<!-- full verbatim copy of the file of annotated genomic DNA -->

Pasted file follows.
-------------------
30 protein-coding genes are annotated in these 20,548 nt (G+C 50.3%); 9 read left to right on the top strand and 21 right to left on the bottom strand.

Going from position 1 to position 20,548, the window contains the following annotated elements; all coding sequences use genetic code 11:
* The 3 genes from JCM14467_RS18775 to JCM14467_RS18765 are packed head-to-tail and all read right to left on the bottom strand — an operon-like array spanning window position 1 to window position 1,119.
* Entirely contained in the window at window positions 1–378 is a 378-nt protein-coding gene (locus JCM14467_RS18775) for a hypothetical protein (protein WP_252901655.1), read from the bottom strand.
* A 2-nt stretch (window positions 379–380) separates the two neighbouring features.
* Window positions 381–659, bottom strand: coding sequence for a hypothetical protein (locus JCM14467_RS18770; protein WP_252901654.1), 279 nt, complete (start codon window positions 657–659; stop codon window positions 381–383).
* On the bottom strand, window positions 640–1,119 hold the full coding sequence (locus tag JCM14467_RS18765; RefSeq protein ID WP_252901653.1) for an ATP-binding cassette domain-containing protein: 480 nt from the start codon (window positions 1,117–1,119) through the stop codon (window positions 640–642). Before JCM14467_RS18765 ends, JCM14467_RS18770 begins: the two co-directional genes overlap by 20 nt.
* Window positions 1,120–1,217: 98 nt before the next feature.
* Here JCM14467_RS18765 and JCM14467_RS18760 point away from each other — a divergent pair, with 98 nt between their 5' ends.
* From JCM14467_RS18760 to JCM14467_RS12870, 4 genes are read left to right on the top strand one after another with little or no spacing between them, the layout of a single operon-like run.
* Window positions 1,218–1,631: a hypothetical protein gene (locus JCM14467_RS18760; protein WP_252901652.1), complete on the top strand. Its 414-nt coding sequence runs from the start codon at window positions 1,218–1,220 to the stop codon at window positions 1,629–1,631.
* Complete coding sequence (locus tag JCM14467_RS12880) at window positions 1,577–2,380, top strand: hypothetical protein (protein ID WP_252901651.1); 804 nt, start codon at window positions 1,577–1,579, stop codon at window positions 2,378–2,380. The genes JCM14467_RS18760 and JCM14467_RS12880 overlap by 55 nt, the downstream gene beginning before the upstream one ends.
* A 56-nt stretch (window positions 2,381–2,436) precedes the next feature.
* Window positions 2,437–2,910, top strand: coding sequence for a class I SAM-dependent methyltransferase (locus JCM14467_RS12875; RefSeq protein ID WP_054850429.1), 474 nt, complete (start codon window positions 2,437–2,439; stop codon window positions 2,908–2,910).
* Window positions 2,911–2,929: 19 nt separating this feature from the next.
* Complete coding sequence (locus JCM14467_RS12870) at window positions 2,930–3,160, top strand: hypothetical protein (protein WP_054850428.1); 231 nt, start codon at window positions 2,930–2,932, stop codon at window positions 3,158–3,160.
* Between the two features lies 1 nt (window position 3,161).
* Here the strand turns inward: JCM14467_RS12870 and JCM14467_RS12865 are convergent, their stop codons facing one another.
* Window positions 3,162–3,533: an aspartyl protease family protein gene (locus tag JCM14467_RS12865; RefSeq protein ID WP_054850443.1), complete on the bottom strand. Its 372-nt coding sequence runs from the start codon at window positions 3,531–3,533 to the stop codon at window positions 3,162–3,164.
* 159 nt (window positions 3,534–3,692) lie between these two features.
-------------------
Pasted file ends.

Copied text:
30 protein-coding genes are annotated in these 20,548 nt (G+C 50.3%); 9 read left to right on the top strand and 21 right to left on the bottom strand.

Going from position 1 to position 20,548, the window contains the following annotated elements; all coding sequences use genetic code 11:
* The 3 genes from JCM14467_RS18775 to JCM14467_RS18765 are packed head-to-tail and all read right to left on the bottom strand — an operon-like array spanning window position 1 to window position 1,119.
* Entirely contained in the window at window positions 1–378 is a 378-nt protein-coding gene (locus JCM14467_RS18775) for a hypothetical protein (protein WP_252901655.1), read from the bottom strand.
* A 2-nt stretch (window positions 379–380) separates the two neighbouring features.
* Window positions 381–659, bottom strand: coding sequence for a hypothetical protein (locus JCM14467_RS18770; protein WP_252901654.1), 279 nt, complete (start codon window positions 657–659; stop codon window positions 381–383).
* On the bottom strand, window positions 640–1,119 hold the full coding sequence (locus tag JCM14467_RS18765; RefSeq protein ID WP_252901653.1) for an ATP-binding cassette domain-containing protein: 480 nt from the start codon (window positions 1,117–1,119) through the stop codon (window positions 640–642). Before JCM14467_RS18765 ends, JCM14467_RS18770 begins: the two co-directional genes overlap by 20 nt.
* Window positions 1,120–1,217: 98 nt before the next feature.
* Here JCM14467_RS18765 and JCM14467_RS18760 point away from each other — a divergent pair, with 98 nt between their 5' ends.
* From JCM14467_RS18760 to JCM14467_RS12870, 4 genes are read left to right on the top strand one after another with little or no spacing between them, the layout of a single operon-like run.
* Window positions 1,218–1,631: a hypothetical protein gene (locus JCM14467_RS18760; protein WP_252901652.1), complete on the top strand. Its 414-nt coding sequence runs from the start codon at window positions 1,218–1,220 to the stop codon at window positions 1,629–1,631.
* Complete coding sequence (locus tag JCM14467_RS12880) at window positions 1,577–2,380, top strand: hypothetical protein (protein ID WP_252901651.1); 804 nt, start codon at window positions 1,577–1,579, stop codon at window positions 2,378–2,380. The genes JCM14467_RS18760 and JCM14467_RS12880 overlap by 55 nt, the downstream gene beginning before the upstream one ends.
* A 56-nt stretch (window positions 2,381–2,436) precedes the next feature.
* Window positions 2,437–2,910, top strand: coding sequence for a class I SAM-dependent methyltransferase (locus JCM14467_RS12875; RefSeq protein ID WP_054850429.1), 474 nt, complete (start codon window positions 2,437–2,439; stop codon window positions 2,908–2,910).
* Window positions 2,911–2,929: 19 nt separating this feature from the next.
* Complete coding sequence (locus JCM14467_RS12870) at window positions 2,930–3,160, top strand: hypothetical protein (protein WP_054850428.1); 231 nt, start codon at window positions 2,930–2,932, stop codon at window positions 3,158–3,160.
* Between the two features lies 1 nt (window position 3,161).
* Here the strand turns inward: JCM14467_RS12870 and JCM14467_RS12865 are convergent, their stop codons facing one another.
* Window positions 3,162–3,533: an aspartyl protease family protein gene (locus tag JCM14467_RS12865; RefSeq protein ID WP_054850443.1), complete on the bottom strand. Its 372-nt coding sequence runs from the start codon at window positions 3,531–3,533 to the stop codon at window positions 3,162–3,164.
* 159 nt (window positions 3,534–3,692) lie between these two features.